My first Smeirlap – huddled under Oxbow’s plastic A-frames on Portland’s Washington Avenue in late February – was actually a happy accident. I had come that night to try Quid, an English Bitter that Oxbow brewed in collaboration with Goodfire. It’s not exactly the style of beer you would expect to come from a farmhouse brewery and one of our hazy IPA specialists; my curiosity was piqued and handsomely rewarded. The light sweetness of the malt. The floral aromas of the hops. The clean and slightly bitter finish that gives the style its name. It feels a bit like cheating that such a flavorful beer is only 4% ABV.

But that’s also why this style – the English Bitter – elbowed its way into my heavy rotation in 2021. They aren’t abundant, but it seemed like you could always find one or two at Portland bottle shops or direct from the breweries over this past year. Bunker’s Chick-A-Dee (4.3%) and Bissell Brothers’ Oi! (4.5%) both debuted about a year ago, and both come in nitro cans, adding a creamy mouthfeel to these delicate beers.

But the one I leaned on heaviest was the humbly named English Pub Ale, from Airline Brewing Co. out of Amherst. Malty, soft, earthy and reminiscent of English tea, this balanced little ale (4.2%) was surely the most unpredictable staple in my 2021 beer diet. It’s lovely in a can, but it also transports me back to the Airline Pub in Ellsworth one of my favorite shelters from the cold, where their pub ale is often on cask and steak-and-ale pie is on offer. No winter trip to Acadia is complete without this comforting pit stop.

The opening of Belleflower Brewing in Portland’s East Bayside was a highlight of the year. Photo courtesy of Belleflower Brewing

As I age – another year down – bitters, pilsner-style lagers and Kölsch-style beers have become all the more essential in keeping me upright. But that doesn’t mean I don’t hanker for some of the boozier IPAs and dessert stouts that have been so prevalent in recent years. And my favorite new brewery of the year – Belleflower Brewing in Portland’s East Bayside – really knows how to make both. Its Secret Clubhouse series of massive stouts (upwards of 12% ABV), accented with different ingredients (vanilla and cacao; coconut and hazelnut; coffee and cinnamon; pistachio, almond and marshmallow) are properly maximalist, for when you’re in that indulgent mood. IPAs like Into the Kaleidoscope hit all the notes for me: the dank, the stone fruit, the candy and the citrus. It’s no bikini beer, at 8% ABV, though it does transport me to a sunnier disposition in these colder, darker days.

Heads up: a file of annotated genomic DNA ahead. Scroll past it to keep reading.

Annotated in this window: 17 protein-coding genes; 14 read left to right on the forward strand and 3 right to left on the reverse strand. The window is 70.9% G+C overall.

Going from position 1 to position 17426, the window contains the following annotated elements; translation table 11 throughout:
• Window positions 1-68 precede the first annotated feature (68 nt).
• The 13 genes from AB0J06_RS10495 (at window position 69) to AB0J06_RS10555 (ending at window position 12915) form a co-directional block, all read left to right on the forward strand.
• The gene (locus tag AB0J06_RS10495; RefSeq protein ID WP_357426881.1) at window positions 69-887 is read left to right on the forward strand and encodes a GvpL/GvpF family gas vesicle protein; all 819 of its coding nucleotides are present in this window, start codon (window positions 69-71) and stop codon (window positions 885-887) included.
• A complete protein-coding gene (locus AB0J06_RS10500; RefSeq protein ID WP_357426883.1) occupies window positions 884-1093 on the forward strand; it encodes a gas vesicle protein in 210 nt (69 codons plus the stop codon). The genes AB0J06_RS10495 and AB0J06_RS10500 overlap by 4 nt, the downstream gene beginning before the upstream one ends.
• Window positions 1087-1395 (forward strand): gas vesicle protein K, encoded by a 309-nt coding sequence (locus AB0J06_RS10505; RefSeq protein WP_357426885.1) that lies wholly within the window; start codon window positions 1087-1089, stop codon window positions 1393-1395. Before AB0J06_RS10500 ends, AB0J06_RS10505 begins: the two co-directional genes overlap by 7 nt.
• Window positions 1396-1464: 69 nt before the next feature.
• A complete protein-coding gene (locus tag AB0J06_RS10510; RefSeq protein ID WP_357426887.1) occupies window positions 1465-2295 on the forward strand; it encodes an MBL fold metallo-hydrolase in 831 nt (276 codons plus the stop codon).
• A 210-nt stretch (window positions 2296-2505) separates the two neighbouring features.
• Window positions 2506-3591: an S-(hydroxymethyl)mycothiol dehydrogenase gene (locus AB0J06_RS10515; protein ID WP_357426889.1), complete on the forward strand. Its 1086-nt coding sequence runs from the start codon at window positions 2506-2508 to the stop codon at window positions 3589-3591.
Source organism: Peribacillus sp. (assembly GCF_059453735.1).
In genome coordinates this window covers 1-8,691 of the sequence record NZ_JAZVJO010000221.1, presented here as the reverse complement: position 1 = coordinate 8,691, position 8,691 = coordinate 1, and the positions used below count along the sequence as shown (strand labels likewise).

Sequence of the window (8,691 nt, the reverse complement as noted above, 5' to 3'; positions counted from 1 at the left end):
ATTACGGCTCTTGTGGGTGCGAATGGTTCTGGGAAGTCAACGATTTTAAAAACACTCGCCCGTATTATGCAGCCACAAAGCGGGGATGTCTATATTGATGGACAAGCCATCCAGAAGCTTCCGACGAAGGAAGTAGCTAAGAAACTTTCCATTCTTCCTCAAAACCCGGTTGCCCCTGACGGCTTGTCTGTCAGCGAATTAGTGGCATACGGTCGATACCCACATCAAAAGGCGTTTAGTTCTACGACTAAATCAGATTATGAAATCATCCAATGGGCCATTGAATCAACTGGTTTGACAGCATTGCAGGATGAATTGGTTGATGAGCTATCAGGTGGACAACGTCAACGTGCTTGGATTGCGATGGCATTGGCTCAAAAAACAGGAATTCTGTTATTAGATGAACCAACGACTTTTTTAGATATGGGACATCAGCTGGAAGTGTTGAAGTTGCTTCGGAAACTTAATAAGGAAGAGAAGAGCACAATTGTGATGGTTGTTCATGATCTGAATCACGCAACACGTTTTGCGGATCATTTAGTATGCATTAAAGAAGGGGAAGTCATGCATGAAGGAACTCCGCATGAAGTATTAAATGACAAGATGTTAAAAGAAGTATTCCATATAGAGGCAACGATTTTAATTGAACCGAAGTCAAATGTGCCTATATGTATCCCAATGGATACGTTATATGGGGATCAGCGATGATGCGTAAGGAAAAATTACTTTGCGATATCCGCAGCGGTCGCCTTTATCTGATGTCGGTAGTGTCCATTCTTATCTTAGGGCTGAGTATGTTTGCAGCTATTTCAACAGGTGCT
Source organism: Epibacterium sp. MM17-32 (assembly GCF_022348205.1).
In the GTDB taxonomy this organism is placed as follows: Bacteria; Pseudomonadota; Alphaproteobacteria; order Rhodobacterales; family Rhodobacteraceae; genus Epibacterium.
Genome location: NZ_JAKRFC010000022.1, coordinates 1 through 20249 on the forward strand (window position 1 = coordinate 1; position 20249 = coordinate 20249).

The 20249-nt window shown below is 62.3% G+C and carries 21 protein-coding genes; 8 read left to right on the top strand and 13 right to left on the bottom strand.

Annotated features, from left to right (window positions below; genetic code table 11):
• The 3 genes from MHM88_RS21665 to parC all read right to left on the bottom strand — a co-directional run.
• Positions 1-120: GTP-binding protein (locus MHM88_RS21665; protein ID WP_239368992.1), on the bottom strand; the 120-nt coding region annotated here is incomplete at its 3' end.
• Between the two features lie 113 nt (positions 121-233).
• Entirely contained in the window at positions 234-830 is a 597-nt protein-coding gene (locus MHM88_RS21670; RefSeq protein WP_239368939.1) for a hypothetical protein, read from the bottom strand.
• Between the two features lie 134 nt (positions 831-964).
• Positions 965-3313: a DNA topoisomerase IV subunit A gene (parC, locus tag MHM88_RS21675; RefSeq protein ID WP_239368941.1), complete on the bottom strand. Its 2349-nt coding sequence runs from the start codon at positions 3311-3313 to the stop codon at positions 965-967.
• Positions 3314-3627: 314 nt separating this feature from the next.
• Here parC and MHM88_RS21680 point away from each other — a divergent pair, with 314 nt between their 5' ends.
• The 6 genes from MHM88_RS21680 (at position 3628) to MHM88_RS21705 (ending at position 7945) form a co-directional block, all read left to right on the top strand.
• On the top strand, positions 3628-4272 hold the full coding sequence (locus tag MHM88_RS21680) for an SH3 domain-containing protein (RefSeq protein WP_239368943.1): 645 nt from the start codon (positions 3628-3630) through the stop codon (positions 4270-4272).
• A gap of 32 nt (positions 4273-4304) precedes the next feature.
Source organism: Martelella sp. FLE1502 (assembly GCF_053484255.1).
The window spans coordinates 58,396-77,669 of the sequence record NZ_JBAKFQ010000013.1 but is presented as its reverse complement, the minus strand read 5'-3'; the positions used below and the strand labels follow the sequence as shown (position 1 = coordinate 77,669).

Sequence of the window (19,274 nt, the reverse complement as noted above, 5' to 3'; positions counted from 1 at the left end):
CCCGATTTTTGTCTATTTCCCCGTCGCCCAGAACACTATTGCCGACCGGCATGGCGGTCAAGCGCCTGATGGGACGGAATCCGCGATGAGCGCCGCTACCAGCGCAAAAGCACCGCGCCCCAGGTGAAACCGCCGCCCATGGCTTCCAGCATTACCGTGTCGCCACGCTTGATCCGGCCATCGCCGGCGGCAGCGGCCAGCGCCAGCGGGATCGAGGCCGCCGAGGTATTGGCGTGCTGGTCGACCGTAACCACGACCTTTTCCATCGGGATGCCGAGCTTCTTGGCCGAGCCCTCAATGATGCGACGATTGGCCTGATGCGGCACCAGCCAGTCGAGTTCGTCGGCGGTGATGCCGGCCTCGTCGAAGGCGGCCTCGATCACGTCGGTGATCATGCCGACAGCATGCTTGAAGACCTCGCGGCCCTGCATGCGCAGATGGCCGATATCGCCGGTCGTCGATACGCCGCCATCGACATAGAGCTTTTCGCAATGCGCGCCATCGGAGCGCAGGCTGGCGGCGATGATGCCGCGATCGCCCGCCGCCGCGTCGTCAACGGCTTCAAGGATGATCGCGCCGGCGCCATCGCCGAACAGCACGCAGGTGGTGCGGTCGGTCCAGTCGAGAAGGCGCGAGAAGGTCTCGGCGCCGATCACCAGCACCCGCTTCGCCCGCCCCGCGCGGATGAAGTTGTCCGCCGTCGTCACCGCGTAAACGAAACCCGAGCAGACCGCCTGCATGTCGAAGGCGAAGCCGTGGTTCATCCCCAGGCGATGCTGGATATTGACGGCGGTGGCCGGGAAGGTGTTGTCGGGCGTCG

So too do memories of summertime visits to Waterman’s Beach Brewery in South Thomaston. Snug against the shore, abutting a lobster pier and overlooking a series of small islands in Penobscot Bay, this might be my favorite tasting room. The beer is good and the view is spectacular. And as I shiver this winter under the Oxbow A-frames – or any of the other outdoor setups around the state – encountering new and unexpected beer pleasures, I will no doubt return in my mind to Waterman’s Beach, counting the days until summer’s glorious return.

Ben Lisle is an assistant professor of American Studies at Colby College. He lives among the breweries in Portland’s East Bayside, where he writes about cultural history, urban geography, and craft beer culture. Reach him on Twitter at @bdlisle.